The Wright Stuff presenters (from left): Kirsty Duffy, Matthew Wright and Eric Johnson (Credit: Princess Productions)
There's rarely a dull moment on long-running Channel 5 daytime show The Wright Stuff. Over its 14-year run, guests have had panic attacks on air; streakers have invaded the studio; the audience has thrown both abuse and objects; lights have exploded; and sets collapsed.
Factual TV has been transformed by fixed-rig docs such as Educating Yorkshire and 24 Hours in A&E. Matthew Bell hears how they are made.
Educating the East End (Credit: Channel 4)
Channel 4's top fixed-rig series – One Born Every Minute, 24 Hours in A&E and Educating Yorkshire – have won a clutch of RTS awards and Baftas, and have proved enduringly popular with viewers over the past few years.
The merger of three European satellite broadcasters is a defensive move.
When Rupert Murdoch tried in 2010 to acquire the 61% of satellite operator BSkyB that he did not own, pandemonium broke out. There were inquiries, protests and threats to a number of powerful reputations.
Eventually, the deal was fatally undermined by the News of the World phone-hacking scandal and revelations that murdered teenager Milly Dowler's phone had been hacked.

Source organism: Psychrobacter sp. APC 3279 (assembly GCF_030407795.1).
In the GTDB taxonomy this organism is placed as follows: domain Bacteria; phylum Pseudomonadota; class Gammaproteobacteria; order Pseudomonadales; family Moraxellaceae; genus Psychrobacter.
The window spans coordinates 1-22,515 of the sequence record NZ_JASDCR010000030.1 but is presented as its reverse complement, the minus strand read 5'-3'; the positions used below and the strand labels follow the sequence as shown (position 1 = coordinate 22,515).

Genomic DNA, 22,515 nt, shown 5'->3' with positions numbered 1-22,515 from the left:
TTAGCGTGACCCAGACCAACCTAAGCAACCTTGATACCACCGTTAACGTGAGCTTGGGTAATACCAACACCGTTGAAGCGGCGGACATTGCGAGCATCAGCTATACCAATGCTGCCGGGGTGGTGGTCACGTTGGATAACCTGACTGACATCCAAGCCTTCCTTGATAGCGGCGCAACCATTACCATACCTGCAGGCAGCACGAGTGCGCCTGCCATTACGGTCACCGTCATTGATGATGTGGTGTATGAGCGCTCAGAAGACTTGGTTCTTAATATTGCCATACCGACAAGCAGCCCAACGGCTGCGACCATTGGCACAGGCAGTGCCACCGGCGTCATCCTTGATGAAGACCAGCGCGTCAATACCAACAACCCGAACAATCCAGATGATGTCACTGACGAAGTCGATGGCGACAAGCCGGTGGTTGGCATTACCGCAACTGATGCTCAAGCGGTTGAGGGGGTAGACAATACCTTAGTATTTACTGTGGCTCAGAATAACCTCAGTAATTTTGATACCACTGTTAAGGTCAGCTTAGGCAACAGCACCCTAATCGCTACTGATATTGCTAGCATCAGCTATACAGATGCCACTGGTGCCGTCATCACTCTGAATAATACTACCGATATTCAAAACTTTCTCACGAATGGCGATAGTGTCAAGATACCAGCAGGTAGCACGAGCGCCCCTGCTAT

Launched one year ago, the upstart news network is winning new respect for Vice Media.
When Vice News launched online, in March 2014, it had a lot to prove. Coming from the same stable that had published articles such as "It's time to talk about armpit fetishes" and "Santa was a shroom head", there was a risk that the hipster bible would struggle to make a credible entrance into the field of news reporting.
One year on and Vice is hailing its news channel as a success and established broadcasters have been forced to sit up and take notice.
From Blind Date to Ex on the Beach, Sanya Burgess tracks the evolution of a guilty pleasure
Ex on the Beach
Thanks to TV, observing people's love lives and dating habits has come a long way from reading the protracted courting rituals of Jane Austen's Pride and Prejudice.
From the titan of TV matchmaking, Blind Date, to the more niche Take Me Out, the British public has fallen in love with a genre that mixes the suspense of "Will they, won't they?" with nervous singles blurting out naff chat-up lines.
May 2015 is shaping up to be the UK’s first connected general election. Torin Douglas reports.
If anyone doubts, in this digital, social-media age, that television will play a key role in the general election campaign, they need only look at the rows over the leaders' TV debates.
"Televised election debate plans in disarray" was The Daily Telegraph's splash headline over the leak of new proposals drawn up by the broadcasters, after David Cameron refused to take part if the Greens were excluded.